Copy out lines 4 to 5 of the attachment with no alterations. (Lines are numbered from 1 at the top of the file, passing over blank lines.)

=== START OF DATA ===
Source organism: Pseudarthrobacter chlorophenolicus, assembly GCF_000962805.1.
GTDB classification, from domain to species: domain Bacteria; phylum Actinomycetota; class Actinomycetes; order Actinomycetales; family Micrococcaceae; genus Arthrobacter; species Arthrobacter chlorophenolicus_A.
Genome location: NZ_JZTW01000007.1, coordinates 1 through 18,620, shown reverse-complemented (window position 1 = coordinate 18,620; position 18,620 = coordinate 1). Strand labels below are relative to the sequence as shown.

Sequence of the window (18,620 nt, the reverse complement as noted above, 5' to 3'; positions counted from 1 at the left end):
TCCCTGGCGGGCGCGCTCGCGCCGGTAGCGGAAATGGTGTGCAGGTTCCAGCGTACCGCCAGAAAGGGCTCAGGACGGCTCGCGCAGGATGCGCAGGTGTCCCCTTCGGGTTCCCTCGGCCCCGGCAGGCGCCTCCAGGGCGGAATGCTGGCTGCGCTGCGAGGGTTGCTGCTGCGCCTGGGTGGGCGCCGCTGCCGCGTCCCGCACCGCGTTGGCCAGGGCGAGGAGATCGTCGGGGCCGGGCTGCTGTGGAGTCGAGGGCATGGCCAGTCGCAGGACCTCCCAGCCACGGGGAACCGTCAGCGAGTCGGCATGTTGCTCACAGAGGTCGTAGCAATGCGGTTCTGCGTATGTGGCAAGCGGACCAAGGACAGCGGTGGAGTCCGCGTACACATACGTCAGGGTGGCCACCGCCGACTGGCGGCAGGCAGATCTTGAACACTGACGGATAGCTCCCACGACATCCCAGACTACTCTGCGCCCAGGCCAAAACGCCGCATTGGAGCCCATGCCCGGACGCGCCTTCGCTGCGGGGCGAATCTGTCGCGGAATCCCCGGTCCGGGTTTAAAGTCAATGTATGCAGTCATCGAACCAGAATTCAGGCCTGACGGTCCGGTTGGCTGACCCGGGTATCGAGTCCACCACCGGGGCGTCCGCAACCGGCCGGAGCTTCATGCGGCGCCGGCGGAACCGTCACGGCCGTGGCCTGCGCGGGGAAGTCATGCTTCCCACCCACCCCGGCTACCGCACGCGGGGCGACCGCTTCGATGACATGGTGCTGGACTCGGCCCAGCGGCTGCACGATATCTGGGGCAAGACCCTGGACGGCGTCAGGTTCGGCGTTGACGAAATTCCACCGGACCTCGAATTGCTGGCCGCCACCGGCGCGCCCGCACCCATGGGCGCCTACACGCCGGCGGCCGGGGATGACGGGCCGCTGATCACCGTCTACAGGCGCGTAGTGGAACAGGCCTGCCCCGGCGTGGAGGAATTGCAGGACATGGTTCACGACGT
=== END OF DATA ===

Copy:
Sequence of the window (18,620 nt, the reverse complement as noted above, 5' to 3'; positions counted from 1 at the left end):
TCCCTGGCGGGCGCGCTCGCGCCGGTAGCGGAAATGGTGTGCAGGTTCCAGCGTACCGCCAGAAAGGGCTCAGGACGGCTCGCGCAGGATGCGCAGGTGTCCCCTTCGGGTTCCCTCGGCCCCGGCAGGCGCCTCCAGGGCGGAATGCTGGCTGCGCTGCGAGGGTTGCTGCTGCGCCTGGGTGGGCGCCGCTGCCGCGTCCCGCACCGCGTTGGCCAGGGCGAGGAGATCGTCGGGGCCGGGCTGCTGTGGAGTCGAGGGCATGGCCAGTCGCAGGACCTCCCAGCCACGGGGAACCGTCAGCGAGTCGGCATGTTGCTCACAGAGGTCGTAGCAATGCGGTTCTGCGTATGTGGCAAGCGGACCAAGGACAGCGGTGGAGTCCGCGTACACATACGTCAGGGTGGCCACCGCCGACTGGCGGCAGGCAGATCTTGAACACTGACGGATAGCTCCCACGACATCCCAGACTACTCTGCGCCCAGGCCAAAACGCCGCATTGGAGCCCATGCCCGGACGCGCCTTCGCTGCGGGGCGAATCTGTCGCGGAATCCCCGGTCCGGGTTTAAAGTCAATGTATGCAGTCATCGAACCAGAATTCAGGCCTGACGGTCCGGTTGGCTGACCCGGGTATCGAGTCCACCACCGGGGCGTCCGCAACCGGCCGGAGCTTCATGCGGCGCCGGCGGAACCGTCACGGCCGTGGCCTGCGCGGGGAAGTCATGCTTCCCACCCACCCCGGCTACCGCACGCGGGGCGACCGCTTCGATGACATGGTGCTGGACTCGGCCCAGCGGCTGCACGATATCTGGGGCAAGACCCTGGACGGCGTCAGGTTCGGCGTTGACGAAATTCCACCGGACCTCGAATTGCTGGCCGCCACCGGCGCGCCCGCACCCATGGGCGCCTACACGCCGGCGGCCGGGGATGACGGGCCGCTGATCACCGTCTACAGGCGCGTAGTGGAACAGGCCTGCCCCGGCGTGGAGGAATTGCAGGACATGGTTCACGACGT